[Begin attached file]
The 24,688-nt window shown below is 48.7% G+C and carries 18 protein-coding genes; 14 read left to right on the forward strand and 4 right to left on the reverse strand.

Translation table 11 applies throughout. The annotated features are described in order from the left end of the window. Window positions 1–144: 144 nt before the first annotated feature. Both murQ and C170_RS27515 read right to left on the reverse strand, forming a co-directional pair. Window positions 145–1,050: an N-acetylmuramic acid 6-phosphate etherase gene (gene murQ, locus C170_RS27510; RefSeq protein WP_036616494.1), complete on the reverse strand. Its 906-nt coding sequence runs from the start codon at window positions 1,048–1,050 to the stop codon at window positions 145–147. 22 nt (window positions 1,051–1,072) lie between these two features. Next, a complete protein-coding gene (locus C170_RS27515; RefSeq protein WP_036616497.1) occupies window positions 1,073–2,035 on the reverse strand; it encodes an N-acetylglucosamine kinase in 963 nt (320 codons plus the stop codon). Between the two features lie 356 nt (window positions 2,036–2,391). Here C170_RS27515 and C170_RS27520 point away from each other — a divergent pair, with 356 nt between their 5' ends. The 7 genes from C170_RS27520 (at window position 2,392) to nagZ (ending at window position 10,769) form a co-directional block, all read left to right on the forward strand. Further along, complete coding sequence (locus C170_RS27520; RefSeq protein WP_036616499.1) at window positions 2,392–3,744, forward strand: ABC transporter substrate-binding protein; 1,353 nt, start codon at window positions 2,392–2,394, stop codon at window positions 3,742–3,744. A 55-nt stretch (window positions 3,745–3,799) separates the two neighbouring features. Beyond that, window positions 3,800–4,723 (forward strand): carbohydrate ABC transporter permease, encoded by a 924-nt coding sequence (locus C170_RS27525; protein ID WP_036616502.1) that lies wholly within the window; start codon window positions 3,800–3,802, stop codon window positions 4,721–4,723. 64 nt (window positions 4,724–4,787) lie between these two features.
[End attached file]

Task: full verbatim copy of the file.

The 24,688-nt window shown below is 48.7% G+C and carries 18 protein-coding genes; 14 read left to right on the forward strand and 4 right to left on the reverse strand.

Translation table 11 applies throughout. The annotated features are described in order from the left end of the window. Window positions 1–144: 144 nt before the first annotated feature. Both murQ and C170_RS27515 read right to left on the reverse strand, forming a co-directional pair. Window positions 145–1,050: an N-acetylmuramic acid 6-phosphate etherase gene (gene murQ, locus C170_RS27510; RefSeq protein WP_036616494.1), complete on the reverse strand. Its 906-nt coding sequence runs from the start codon at window positions 1,048–1,050 to the stop codon at window positions 145–147. 22 nt (window positions 1,051–1,072) lie between these two features. Next, a complete protein-coding gene (locus C170_RS27515; RefSeq protein WP_036616497.1) occupies window positions 1,073–2,035 on the reverse strand; it encodes an N-acetylglucosamine kinase in 963 nt (320 codons plus the stop codon). Between the two features lie 356 nt (window positions 2,036–2,391). Here C170_RS27515 and C170_RS27520 point away from each other — a divergent pair, with 356 nt between their 5' ends. The 7 genes from C170_RS27520 (at window position 2,392) to nagZ (ending at window position 10,769) form a co-directional block, all read left to right on the forward strand. Further along, complete coding sequence (locus C170_RS27520; RefSeq protein WP_036616499.1) at window positions 2,392–3,744, forward strand: ABC transporter substrate-binding protein; 1,353 nt, start codon at window positions 2,392–2,394, stop codon at window positions 3,742–3,744. A 55-nt stretch (window positions 3,745–3,799) separates the two neighbouring features. Beyond that, window positions 3,800–4,723 (forward strand): carbohydrate ABC transporter permease, encoded by a 924-nt coding sequence (locus C170_RS27525; protein ID WP_036616502.1) that lies wholly within the window; start codon window positions 3,800–3,802, stop codon window positions 4,721–4,723. 64 nt (window positions 4,724–4,787) lie between these two features.